Sheila Asato: Dream Worker in Japan
When a life-upending earthquake hit Japan last March, reverberations were felt in Edina, sending one resident into action.
Sheila Asato, who previously lived in a Tokyo suburb for about 15 years, knew she had to return home, but not to aid with traditional humanitarian efforts such as building shelters or providing potable water or food. Asato set out to help the Japanese recover from nightmares in the wake of the natural disaster. Asato’s expertise is as a dream specialist who tries to help people heal from traumatic experiences through creative engagement and discussion.
The ex-pat’s destination was Urayasu, her former adopted hometown 500 miles south of the epicenter. But since the city was built on a landfill, it sank when the earthquake hit, disrupting water and sewer lines and other aspects of daily life.
As attention and aid raced to the devastated areas of northern Japan, Asato set aside three weeks to visit Urayasu. When Asato arrived in May, more than 1,000 aftershocks had spooked the town. Prior to the trip, she had just one meeting lined up. After the first day, the rest of her trip was booked with groups and schools.
Given her understandings of dreams, she knew she would be needed.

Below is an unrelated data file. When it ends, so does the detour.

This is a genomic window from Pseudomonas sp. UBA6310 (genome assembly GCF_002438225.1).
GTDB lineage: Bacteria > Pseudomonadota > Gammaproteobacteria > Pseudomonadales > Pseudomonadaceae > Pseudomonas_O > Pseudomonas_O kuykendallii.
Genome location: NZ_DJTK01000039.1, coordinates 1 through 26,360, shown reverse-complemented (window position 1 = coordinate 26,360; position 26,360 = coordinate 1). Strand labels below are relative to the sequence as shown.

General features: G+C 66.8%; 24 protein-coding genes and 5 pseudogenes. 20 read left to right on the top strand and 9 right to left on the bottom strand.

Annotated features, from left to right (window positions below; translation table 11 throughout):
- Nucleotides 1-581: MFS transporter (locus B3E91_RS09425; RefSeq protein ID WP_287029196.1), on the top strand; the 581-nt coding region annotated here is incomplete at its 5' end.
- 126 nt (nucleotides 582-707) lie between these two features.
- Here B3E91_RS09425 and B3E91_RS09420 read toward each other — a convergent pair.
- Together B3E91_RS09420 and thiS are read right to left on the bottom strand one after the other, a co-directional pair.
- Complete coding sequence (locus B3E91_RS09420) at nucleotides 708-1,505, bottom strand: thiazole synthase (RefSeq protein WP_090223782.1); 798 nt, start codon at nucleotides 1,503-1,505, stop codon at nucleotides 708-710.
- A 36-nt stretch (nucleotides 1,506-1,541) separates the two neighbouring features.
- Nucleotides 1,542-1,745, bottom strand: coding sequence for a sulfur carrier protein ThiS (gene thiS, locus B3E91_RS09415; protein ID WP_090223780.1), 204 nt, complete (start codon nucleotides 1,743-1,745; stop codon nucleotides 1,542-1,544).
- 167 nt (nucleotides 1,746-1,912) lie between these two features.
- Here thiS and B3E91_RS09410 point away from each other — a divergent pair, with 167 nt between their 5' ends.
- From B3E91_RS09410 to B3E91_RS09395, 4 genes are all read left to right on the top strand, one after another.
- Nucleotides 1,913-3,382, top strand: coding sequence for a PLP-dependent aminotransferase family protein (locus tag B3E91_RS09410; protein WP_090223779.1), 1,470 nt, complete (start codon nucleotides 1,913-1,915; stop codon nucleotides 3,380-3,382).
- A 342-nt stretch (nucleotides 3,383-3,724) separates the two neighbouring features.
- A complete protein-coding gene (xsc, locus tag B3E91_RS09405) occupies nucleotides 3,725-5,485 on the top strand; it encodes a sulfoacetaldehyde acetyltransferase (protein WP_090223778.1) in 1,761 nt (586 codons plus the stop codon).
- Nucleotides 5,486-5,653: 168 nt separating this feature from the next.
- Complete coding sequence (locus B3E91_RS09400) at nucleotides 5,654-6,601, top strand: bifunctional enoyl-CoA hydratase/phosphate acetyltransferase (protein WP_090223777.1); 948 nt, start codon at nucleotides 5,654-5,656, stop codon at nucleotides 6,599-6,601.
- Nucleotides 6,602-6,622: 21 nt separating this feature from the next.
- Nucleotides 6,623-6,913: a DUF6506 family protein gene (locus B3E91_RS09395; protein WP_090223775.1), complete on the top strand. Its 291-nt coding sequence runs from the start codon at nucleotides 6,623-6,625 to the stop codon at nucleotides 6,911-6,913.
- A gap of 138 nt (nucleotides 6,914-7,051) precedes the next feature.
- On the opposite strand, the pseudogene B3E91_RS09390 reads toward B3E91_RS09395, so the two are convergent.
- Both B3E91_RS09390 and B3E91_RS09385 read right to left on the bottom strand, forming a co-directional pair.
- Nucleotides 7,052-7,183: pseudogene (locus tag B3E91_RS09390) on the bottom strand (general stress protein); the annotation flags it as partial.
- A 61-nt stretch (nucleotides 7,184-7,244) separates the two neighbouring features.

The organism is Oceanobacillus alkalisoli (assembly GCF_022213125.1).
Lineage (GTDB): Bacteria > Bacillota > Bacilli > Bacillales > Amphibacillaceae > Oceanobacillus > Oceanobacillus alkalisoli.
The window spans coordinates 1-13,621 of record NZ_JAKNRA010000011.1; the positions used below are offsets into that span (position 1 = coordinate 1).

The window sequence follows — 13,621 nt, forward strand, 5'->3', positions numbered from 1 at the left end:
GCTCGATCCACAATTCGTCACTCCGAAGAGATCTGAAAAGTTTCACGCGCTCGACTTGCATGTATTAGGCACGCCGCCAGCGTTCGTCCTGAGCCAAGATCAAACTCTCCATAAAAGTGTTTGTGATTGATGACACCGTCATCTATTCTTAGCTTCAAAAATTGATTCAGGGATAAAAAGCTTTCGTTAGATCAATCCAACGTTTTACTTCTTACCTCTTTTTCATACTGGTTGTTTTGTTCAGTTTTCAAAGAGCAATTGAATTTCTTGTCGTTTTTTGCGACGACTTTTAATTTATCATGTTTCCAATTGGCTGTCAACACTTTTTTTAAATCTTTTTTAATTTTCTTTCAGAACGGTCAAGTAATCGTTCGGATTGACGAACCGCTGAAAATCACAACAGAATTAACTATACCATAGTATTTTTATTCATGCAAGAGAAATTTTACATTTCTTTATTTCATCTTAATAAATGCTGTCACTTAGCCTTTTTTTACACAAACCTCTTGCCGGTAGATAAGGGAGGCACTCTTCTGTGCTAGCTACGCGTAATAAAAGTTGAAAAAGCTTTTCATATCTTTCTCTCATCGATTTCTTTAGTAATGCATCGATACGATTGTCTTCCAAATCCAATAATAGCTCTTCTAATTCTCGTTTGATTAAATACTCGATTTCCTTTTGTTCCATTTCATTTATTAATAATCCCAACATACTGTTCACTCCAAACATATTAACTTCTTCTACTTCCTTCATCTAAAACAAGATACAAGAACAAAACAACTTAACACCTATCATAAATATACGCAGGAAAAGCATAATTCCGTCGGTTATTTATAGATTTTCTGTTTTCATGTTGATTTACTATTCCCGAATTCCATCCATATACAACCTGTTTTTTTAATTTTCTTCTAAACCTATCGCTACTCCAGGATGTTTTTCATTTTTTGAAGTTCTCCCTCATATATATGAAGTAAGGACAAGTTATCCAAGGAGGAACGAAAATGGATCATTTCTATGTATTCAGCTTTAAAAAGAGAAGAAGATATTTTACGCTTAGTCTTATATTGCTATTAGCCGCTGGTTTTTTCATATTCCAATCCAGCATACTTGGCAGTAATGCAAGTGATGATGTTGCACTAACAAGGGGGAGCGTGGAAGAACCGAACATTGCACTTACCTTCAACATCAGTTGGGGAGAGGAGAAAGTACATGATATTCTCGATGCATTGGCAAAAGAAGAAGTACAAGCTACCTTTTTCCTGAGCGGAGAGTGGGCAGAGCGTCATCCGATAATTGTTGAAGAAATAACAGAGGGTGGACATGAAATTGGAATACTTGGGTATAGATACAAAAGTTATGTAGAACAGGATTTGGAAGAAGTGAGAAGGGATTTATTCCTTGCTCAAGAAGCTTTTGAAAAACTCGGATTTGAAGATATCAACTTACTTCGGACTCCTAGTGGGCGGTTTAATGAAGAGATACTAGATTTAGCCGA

“The thing about dreaming is it’s a super emotional state of consciousness,” Asato said. “That’s where we integrate our emotions. When we have a really intense, scary experience, the dreams are where that takes place and where that healing takes place.”
At one school, she worked with 120 second-grade children.
“I knew the kids would be dreaming about it,” Asato said. “Every day they [had] to walk out of the building and go to a grade school where [portable bathrooms] are set up or the moms are having to cart water and then go to their job in Tokyo. Life is very different for them.”
Asato had the children draw pictures of their dreams. One boy drew an older man who kept shaking; another drew a picture of falling from a waterfall; another drew a candy house which had a menace inside. Teachers, Asato said, were shocked to realize that about 85 percent of the 120 students had experienced nightmares in the week prior.
“If you are talking about your dreams, you are talking about your feelings,” Asato said.
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